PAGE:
Michael Evans, outgoing chief White House photographer, was miffed...

By HELEN THOMAS, UPI White House Reporter

WASHINGTON -- Michael Evans, outgoing chief White House photographer, was miffed that one of the cameramen in the White House photographic office was not named to succeed him.

Instead, chief of staff Donald Regan decided that the White House photographers would be on a par and none would be the first among equals. In other words, none would be designated as President Reagan's official photographer.


Evans thought that was downgrading the job that he had held for four years, and fired off a complaining telegram to Regan.

'I made the decision and that's final,' Regan shot back in a telegram to Evans.

Evans was a Time magazine photographer covering Reagan's 1980 campaign when the president handpicked him to join his White House staff.

He has recently published a book about photographers of White House officialdom and other Washington personalities.

Reporters recently detected Nancy Reagan prompting her husband when he was asked whether the CIA had helped airlift Ethiopian Jews out of the Sudan to Israel.


'I don't know,' the first lady was heard to whisper.

'No comment,' Reagan replied.

Former Secretary of State Alexander Haig made what he called a nostalgic homecoming to the Old Executive Office Building to address an 'outreach conference' on Central America. He thanked presidential assistant Faith Whittlesey for a glowing introduction 'of the kind I am so unaccustomed to in this building.'

He also referred to his running feud with White House chief of staff James Baker, now treasury secretary, that culminated in his stormy resignation as secretary of state in June 1983.

'It is a nostalgic experience and it isn't because Jim Baker's gone and Al Haig's back,' he quipped.

Haig, who served as Henry Kissinger's right-hand man at the National Security Council in the White House basement during the Nixon administration, also told a Kissinger story, complete with Kissinger's German accent.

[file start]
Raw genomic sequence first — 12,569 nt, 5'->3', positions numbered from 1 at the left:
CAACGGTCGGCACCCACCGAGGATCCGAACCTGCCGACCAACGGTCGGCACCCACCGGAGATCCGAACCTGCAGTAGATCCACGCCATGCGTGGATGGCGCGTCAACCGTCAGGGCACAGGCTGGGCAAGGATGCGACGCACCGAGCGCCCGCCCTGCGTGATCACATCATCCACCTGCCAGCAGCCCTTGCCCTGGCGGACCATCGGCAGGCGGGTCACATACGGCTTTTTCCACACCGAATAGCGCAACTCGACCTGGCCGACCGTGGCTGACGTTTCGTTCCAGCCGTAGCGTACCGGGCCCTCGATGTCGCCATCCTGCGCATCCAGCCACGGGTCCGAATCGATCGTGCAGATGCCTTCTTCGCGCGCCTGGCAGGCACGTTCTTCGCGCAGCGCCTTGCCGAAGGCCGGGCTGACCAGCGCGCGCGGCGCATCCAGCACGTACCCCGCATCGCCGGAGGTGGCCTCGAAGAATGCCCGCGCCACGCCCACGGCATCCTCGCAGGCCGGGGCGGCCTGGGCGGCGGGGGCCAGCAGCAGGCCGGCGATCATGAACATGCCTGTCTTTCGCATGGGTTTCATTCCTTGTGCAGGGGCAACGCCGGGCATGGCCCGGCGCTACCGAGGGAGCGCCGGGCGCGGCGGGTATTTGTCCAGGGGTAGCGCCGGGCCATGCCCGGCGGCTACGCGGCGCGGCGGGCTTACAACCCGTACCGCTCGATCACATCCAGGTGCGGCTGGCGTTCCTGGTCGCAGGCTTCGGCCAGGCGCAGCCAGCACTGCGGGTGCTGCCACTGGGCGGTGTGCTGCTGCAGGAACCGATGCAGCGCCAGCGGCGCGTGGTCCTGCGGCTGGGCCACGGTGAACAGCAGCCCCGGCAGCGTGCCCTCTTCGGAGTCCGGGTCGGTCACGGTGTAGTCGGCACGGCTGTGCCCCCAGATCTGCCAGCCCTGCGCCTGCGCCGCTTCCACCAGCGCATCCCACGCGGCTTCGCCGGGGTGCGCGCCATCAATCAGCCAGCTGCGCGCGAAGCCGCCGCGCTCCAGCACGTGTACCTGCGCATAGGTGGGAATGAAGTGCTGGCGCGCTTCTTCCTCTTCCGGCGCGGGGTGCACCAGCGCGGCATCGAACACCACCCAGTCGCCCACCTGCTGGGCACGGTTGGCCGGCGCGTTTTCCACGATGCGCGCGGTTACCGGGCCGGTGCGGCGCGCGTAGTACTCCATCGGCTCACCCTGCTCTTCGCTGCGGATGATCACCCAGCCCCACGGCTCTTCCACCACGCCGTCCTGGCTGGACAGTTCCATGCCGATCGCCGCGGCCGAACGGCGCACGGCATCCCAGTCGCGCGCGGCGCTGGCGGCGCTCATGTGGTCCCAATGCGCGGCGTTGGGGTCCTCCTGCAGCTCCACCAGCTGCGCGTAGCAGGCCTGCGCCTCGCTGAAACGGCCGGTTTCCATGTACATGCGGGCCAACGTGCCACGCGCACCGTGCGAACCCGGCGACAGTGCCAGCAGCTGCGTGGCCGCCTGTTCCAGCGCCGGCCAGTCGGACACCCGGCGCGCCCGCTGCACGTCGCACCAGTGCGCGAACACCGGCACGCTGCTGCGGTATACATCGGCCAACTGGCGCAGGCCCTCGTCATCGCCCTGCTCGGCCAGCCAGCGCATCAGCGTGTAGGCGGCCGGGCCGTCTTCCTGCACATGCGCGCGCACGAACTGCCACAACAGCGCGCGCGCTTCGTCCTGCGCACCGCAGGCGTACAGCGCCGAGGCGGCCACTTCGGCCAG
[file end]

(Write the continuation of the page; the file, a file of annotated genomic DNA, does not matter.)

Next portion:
During the Vietnam War, he recalled, 'I burst into his office and said 'Henry, you're overdue at the EOB to give an address to a very distinguished audience about the state of the world.'

'Well, Henry had one of those Germanic tantrums of his, accusing me of failing to give him enough time to prepare, and in an effort to calm him down, I said, 'Relax Henry. You can tell them all you know on the subject in just 15 minutes.


'Well, Henry's eyes narrowed and he looked at me and said, 'Al, I can tell them all we both know, and it won't take a second longer.'

Haig was updating an old quote from the pages of history.

Jerry S. Parr, the Secret Service agent who pushed President Reagan to safety during the attempt on his life in 1981, has been named vice president of the Penn Central Technical Security Co. Parr recently retired after 22 years with the Secret Service, having served as chief of the White House detail and later as assistant director of protective research.

Larry Speakes, deputy press secretary, is experiencing a mass exodus from his office. One deputy, Marlin Fitzwater, will become Vice President George Bush's press secretary. Assistant press secretary Anson Franklin will be the spokesman for the Energy Department, and Robert Gray will join the intergovernmental relations department at the Energy Department.

Speakes is left with two deputies, Peter Roussel and Robert Sims. Also in his press office are three young women: Jeannie Winnick, Sandy Sidey and Florence Taussig. Sidey is going to the U.S. Embassy in Paris. Taussig is job hunting in the Los Angeles area in the movie management field.


The word is that Speakes does not like internal promotions and looks for replacements elsewhere.

Secretary of State George Shultz is trying to protect his rear. He does not want to happen to him what has happened to some of his predecessors who havebeen undercut by the national security affairs adviser.

Shultz works well with NSC adviser Robert McFarlane, who does not try to steal the limelight in foreign policy, although he might easily do so by means of his close proximity to the Oval Office.

But Shultz apparently has blocked Vernon Walters, the U.N. ambassador designate, from being a member of the powerful NSC, and Walters is not happy about that.

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